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CPU Kernel Temperature

Discussion in 'Hardware' started by itbookham, Dec 12, 2007.

  1. itbookham

    itbookham Nibble Poster

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    Hi,

    I have a Aopen MK77M-8XN motherboard, an AMD Athlon XP 2000, 512MBS RAM, two IDE HDDs. The system has a PSU and CPU fan.

    The software program HMonitor is returning the following parameters:

    Motherboard 48oC
    CPU1 43oC
    Temp3 95oC (highlighted in red)
    HDD Temperatures 49oC
    Cooling fans – Chassis 3668 RPM

    What is Temp3 referring to? At this temperature (95oC), something is melting? Is this a spurious message or is it the CPU kernel temperature? I have checked in BIOS 'Silent BIOS/HW Monitor' and this shows the CPU Kernel temperature at 95oC. Is this a normal temperature?

    Also for no apparent reason when running in Windows XP for about 20 minutes, the screen disappeared and nothing was displayed on the monitor. The Shutdown temperature in BIOS shows 70oC. Does this refer to the CPU Kernel temperature?

    Any thoughts will be appreciated.
     
    WIP: A+
  2. BosonMichael
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    BosonMichael Yottabyte Poster

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    Holy crap! :ohmy 95C is awfully high... past shutdown for most chips. If that's indeed the kernel temp, that's not good. Not sure why your other CPU reading would be in the 40s... hmm.
     
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  3. greenbrucelee
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    greenbrucelee Zettabyte Poster

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    That is very high mate.

    How many fans do you have inside your case?

    and how many can you have?

    I had a similar problem with my graphics card when I first joined CF as my card uses passive cooling and my case is not very well ventilated I was getting GPU temp readings of 95 and the obvious shutdown because of it, I added more cooling fans to my pc, and now my GPU never gets pass 68 on full load and my cpu 40C
     
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  4. itbookham

    itbookham Nibble Poster

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    Would removing the CPU fan, cleaning and reapplying thermal paste possibly be a solution?

    I suppose if HMonitor and the BIOS readings are showing a CPU Kernel temperature of 95oC, then this is probably correct? If so, probably a new CPU and or fan?
     
    WIP: A+
  5. greenbrucelee
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    greenbrucelee Zettabyte Poster

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    Read my post above, try getting some added cooling fans before removing cpu and reapplying paste.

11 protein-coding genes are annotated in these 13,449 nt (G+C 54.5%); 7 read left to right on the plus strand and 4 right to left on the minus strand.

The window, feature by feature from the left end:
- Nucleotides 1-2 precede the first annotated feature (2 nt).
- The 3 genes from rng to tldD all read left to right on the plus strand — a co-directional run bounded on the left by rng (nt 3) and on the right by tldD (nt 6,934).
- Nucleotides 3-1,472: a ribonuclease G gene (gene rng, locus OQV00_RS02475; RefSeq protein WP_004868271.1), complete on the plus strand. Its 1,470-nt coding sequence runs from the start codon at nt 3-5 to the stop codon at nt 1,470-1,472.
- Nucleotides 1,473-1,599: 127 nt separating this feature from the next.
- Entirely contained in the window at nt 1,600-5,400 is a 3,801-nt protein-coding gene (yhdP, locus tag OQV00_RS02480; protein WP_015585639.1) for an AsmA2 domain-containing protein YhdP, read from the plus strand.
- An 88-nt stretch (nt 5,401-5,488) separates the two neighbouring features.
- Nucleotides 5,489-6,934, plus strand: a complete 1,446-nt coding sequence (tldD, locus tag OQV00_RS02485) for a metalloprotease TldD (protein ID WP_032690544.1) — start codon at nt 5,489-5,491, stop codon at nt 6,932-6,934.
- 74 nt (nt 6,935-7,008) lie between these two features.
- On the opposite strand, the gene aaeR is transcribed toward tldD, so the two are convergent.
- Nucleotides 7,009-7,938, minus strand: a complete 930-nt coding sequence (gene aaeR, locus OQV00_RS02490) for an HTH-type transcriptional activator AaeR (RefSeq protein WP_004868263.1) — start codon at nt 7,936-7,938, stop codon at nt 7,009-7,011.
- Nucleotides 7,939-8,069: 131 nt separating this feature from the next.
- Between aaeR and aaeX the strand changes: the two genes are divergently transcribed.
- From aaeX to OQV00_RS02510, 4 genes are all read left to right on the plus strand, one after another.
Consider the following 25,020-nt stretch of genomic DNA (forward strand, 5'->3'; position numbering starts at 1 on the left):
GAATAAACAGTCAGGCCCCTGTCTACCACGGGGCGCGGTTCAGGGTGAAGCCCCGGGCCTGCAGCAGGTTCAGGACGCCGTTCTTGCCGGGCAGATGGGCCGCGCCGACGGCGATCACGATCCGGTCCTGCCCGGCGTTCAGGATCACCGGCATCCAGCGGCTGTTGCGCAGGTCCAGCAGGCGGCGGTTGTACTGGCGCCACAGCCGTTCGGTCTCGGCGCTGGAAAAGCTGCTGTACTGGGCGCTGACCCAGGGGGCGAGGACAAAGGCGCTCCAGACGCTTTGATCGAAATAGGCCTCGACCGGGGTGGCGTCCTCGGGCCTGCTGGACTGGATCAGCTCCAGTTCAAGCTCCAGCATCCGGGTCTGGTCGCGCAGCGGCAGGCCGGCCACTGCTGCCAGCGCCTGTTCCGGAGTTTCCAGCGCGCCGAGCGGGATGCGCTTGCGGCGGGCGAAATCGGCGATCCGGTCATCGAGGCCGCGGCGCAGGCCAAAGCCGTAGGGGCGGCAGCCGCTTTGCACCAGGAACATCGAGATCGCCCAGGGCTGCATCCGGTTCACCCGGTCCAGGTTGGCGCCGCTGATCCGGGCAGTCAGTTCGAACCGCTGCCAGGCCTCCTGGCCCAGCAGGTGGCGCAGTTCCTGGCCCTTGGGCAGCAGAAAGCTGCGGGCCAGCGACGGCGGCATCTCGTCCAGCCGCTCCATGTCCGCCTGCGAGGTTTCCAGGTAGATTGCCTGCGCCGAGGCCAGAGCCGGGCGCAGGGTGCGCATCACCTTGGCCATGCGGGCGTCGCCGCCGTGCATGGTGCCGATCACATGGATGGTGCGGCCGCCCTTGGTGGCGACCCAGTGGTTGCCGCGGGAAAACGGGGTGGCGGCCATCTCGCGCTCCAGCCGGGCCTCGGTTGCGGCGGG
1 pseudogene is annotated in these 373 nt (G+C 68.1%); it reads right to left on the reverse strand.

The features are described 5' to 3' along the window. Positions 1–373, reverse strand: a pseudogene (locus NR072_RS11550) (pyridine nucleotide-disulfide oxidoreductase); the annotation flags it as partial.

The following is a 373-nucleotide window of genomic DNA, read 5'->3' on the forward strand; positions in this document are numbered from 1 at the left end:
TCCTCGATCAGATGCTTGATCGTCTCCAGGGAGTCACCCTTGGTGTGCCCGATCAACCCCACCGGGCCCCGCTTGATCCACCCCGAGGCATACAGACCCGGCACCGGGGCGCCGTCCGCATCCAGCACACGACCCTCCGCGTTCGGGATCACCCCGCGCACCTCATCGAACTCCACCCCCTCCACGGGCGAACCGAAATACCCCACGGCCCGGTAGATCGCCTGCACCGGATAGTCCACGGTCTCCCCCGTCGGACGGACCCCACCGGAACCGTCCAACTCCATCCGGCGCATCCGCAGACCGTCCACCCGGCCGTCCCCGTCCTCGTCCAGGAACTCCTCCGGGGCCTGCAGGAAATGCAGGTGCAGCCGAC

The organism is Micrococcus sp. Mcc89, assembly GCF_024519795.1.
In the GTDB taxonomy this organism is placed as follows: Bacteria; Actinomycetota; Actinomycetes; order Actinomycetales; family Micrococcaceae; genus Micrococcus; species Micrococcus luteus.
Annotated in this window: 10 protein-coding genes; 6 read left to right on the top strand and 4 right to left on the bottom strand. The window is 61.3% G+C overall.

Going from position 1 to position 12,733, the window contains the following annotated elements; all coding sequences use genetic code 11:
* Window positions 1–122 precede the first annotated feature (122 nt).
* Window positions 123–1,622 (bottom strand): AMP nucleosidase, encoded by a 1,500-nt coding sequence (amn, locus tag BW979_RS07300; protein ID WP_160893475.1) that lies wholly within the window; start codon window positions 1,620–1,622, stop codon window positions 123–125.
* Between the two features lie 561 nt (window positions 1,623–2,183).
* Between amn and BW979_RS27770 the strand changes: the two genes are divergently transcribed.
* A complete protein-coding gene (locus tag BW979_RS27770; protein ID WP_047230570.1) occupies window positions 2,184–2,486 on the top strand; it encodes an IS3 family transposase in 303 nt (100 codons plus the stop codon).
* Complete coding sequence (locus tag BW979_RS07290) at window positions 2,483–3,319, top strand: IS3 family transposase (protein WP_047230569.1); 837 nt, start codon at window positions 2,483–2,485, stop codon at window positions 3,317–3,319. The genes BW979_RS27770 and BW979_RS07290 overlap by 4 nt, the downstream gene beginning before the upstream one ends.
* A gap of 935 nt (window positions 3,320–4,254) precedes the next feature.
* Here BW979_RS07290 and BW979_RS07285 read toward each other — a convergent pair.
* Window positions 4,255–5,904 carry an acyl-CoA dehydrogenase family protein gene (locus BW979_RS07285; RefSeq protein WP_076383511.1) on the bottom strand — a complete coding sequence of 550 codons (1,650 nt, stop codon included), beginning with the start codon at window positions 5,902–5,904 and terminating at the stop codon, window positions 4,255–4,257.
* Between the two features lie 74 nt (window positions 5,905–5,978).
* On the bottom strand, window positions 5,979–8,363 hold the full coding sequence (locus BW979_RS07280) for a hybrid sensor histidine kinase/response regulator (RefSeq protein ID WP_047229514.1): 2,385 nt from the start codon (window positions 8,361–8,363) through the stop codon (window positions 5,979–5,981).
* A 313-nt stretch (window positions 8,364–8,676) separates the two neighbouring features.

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  6. itbookham

    itbookham Nibble Poster

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    Would removing the CPU fan, cleaning and reapplying thermal paste possibly be a solution?

    I suppose if HMonitor and the BIOS readings are showing a CPU Kernel temperature of 95oC, then this is probably correct? If so, probably a new CPU and or fan? Also at these temperatures, could the integrity of the motherboard be compromised?
     
    WIP: A+
  7. greenbrucelee
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    greenbrucelee Zettabyte Poster

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    if you only have a cpu fan and no other fans then this is likley your issue, you need to remember that just because your cpu has a heatsink and fan there is still heat there, if you add more fans this will allow the heat to be dispearsed more quickly on also dramatically improve the cpu temperature.

    My computer was the same just a cpufan no other cooling, no wonder it was getting hot :blink
     
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  8. itbookham

    itbookham Nibble Poster

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    Yeah, a case fan would be a sensible option.
     
    WIP: A+
  9. greenbrucelee
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    greenbrucelee Zettabyte Poster

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    try doing that first before replacing the cpu fan and heatsink, I also have an exhaust port fan which blows the hot air out any getting passed that gets taken out by the case fan.
     
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  10. rax

    rax Megabyte Poster

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    I would also check that your CPU fan, PSU fan and graphics card fan aren't clogged with dust. Temp3 is odd because it isn't stating what exactly is at that temperature. I would check for dust in any case, the PSU may be un-doable though, but the other 2 are fine to check yourself.